Sabtu, 17 Agustus 2013

Bhagwati and Panagariya miss out on scope of innovation to address social challenges

A couple of weeks ago, I lauded the new book by Jean Dreze and Amartya Sen for its clear identification of a challenge book for India. I just finished reading the recent book by their “competitors,” Jagdish Bhagwati and Arvind Panagariya, titled India’s Tryst with Destiny: Debunking myths that undermine progress and addressing new challenges. To be chronologically correct, I should have read them in the reverse order, but I don’t think it made much of a difference from a content perspective!

Bhagwati & Panagariya Have Strong Views….

As has been written extensively in the press, Bhagwati and Panagariya are emphatic that India’s number one priority should be making all possible efforts to sustain economic growth. They argue that India’s poor has benefited from sustained economic growth, and provide evidence that this holds true even for people from socially and economically disadvantaged groups. Though India has, thanks to the growth in the last two decades,  more money to spend on the provision of social (health, education) services, they point out that we lack sufficient resources to provide the kind of welfare services that the UPA (more specifically, the NAC) wishes to. Even if we are to do much more for the poor, Bhagwati and Panagariya are completely against the government playing the role of provider. Instead, they prefer that the poor be assisted through cash transfers (for food security), insurance mechanisms (for health), and vouchers (for school education) on the grounds that these will be better aligned with market mechanisms, involve less corruption, and achieve better results.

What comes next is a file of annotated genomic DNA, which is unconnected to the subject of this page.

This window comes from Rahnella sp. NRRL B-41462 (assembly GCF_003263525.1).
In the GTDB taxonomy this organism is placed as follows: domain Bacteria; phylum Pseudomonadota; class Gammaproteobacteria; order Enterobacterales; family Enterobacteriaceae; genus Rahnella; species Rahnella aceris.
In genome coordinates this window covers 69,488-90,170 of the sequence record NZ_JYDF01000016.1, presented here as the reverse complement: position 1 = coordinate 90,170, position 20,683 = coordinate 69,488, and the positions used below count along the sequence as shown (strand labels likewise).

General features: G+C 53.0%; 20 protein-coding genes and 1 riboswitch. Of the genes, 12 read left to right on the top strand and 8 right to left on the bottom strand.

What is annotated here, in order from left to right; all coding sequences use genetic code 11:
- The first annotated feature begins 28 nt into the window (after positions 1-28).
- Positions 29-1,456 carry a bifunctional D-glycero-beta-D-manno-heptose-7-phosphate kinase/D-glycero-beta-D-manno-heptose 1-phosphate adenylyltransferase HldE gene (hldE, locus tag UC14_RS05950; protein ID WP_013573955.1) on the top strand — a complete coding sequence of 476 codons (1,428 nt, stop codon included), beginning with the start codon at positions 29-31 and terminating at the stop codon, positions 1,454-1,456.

A few things struck me while reading this book. One is the aggressive tone of the authors, combined with a knowledgeable air that suggests that these issues are so obvious that anyone who thinks otherwise must be living in a world of delusion. They are almost disrespectful to Dreze and Sen when they refer to arguments that the latter have made in the past which conflict with their own. This aggressive tone is related to the second feature of this book: a strong conservative ideological slant – small government, minimum regulation, and worship of the market. A combination of one and two results in their unapologetic air about the growing incidence of billionaires in India. Here, they unfortunately fail to differentiate between those who made their billions from knowledge-based companies, and those who did so thanks to privileged access to scarce resources.

I was surprised to find their endorsement of some unsustainable distortions in the education system. One of their findings is that private, unrecognized schools provide better education than government schools, even though the teachers in the former are paid several times less than the latter, because of better supervision and oversight. But, from all reports, teachers in such private schools are under-paid and over-exploited, and the schools themselves have poor infrastructure including no playing or recreational space. This may be an economically “efficient” solution, but surely it can’t be the basis for building a modern productive workforce.